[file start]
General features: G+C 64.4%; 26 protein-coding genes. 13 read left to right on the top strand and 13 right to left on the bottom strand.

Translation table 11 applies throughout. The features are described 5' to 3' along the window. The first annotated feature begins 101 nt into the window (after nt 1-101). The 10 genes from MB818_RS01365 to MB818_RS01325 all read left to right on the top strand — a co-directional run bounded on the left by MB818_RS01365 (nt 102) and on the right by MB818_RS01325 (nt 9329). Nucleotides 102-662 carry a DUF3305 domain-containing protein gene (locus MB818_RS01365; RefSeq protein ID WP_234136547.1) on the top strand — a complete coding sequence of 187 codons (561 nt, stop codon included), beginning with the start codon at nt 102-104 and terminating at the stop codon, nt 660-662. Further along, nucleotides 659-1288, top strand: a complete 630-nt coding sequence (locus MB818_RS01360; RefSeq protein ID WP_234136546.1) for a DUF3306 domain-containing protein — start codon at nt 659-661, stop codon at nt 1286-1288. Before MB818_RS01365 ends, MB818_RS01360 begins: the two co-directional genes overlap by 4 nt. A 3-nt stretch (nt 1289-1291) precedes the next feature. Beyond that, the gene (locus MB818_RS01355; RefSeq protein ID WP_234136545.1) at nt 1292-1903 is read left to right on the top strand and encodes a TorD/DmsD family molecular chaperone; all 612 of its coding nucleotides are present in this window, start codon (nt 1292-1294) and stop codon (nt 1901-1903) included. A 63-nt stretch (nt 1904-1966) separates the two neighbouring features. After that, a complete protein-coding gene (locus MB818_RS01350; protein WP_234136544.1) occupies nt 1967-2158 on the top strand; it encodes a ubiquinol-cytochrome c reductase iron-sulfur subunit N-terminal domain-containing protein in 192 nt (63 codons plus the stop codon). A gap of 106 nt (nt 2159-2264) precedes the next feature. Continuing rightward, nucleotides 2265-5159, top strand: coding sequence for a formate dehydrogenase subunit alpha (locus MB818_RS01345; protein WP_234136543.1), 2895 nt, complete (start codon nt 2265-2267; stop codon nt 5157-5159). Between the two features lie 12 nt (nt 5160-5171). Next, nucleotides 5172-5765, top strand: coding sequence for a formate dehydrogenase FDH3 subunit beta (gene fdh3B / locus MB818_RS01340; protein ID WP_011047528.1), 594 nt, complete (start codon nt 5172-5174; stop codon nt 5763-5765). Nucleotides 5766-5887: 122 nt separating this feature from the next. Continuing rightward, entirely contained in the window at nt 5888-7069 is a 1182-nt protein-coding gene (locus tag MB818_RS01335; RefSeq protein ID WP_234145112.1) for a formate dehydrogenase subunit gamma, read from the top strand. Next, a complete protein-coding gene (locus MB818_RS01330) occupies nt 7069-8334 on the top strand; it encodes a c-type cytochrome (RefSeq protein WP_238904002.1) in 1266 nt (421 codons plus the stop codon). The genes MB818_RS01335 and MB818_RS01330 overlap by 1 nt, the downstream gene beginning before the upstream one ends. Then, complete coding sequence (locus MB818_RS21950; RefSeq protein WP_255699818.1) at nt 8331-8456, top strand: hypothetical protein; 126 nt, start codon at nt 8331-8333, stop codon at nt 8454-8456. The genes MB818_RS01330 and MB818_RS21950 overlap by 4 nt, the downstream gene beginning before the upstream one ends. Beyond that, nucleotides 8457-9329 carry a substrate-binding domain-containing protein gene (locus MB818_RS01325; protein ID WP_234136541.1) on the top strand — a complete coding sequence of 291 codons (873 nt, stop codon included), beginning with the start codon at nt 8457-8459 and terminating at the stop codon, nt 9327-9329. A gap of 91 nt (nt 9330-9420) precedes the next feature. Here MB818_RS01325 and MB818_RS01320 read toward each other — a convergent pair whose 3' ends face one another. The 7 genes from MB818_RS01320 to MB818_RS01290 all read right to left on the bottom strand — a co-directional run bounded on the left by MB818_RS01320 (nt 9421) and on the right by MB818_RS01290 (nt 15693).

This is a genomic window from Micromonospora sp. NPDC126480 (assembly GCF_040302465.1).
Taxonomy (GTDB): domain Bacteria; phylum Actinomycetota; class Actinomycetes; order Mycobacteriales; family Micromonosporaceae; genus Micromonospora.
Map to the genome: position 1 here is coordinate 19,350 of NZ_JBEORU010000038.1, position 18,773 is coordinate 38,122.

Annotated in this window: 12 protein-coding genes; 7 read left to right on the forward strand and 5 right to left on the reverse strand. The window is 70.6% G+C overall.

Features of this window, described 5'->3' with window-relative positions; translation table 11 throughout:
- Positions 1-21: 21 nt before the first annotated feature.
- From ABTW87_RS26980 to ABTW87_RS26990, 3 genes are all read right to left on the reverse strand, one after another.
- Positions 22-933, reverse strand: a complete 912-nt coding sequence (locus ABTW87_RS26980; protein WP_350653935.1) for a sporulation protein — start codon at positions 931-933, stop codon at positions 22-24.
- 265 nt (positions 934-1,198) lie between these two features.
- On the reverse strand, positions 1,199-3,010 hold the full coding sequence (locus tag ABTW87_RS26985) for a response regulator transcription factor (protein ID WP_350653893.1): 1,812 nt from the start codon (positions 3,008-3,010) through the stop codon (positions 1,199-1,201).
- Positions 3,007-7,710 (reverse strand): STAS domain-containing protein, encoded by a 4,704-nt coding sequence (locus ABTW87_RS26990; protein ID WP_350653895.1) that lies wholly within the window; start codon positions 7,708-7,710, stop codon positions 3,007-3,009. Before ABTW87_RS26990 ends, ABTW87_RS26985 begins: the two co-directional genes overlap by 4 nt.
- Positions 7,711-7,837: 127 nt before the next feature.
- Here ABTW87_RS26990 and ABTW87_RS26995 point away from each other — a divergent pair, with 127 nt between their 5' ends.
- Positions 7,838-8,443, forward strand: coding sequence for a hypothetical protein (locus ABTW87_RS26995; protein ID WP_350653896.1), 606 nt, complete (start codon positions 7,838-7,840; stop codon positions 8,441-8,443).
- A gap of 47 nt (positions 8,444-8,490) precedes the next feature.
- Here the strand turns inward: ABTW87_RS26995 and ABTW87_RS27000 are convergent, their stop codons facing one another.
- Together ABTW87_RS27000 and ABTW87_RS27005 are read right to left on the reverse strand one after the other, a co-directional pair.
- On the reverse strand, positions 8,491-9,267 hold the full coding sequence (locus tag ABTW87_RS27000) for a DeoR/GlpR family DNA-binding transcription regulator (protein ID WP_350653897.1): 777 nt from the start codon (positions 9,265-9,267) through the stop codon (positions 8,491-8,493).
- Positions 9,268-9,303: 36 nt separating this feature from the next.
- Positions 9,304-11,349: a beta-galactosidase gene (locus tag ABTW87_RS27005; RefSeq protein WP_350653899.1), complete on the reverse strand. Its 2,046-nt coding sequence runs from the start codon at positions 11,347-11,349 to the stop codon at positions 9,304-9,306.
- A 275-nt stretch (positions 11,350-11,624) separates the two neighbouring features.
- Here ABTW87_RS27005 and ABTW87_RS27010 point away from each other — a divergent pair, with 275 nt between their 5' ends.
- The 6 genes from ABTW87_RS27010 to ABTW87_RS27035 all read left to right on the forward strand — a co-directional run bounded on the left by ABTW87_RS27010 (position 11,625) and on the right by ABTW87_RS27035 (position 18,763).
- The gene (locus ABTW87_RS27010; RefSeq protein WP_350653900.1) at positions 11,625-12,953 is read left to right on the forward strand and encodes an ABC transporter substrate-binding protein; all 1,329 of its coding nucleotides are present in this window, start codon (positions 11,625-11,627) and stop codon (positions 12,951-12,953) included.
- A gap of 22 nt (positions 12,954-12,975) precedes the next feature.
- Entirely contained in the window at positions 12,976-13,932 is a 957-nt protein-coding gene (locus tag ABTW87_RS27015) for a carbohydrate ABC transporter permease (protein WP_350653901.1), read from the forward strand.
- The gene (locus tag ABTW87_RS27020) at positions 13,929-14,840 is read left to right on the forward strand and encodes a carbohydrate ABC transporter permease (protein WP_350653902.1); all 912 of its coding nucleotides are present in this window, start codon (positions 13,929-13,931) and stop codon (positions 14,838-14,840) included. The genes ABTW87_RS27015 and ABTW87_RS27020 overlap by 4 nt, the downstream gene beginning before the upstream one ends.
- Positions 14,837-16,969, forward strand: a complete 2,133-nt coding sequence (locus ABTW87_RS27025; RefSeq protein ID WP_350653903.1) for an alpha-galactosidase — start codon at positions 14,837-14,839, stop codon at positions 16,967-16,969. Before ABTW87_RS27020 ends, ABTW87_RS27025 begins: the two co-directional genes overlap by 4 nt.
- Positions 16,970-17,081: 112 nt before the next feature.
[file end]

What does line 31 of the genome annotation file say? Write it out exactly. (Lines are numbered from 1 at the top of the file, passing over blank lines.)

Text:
- Positions 16,970-17,081: 112 nt before the next feature.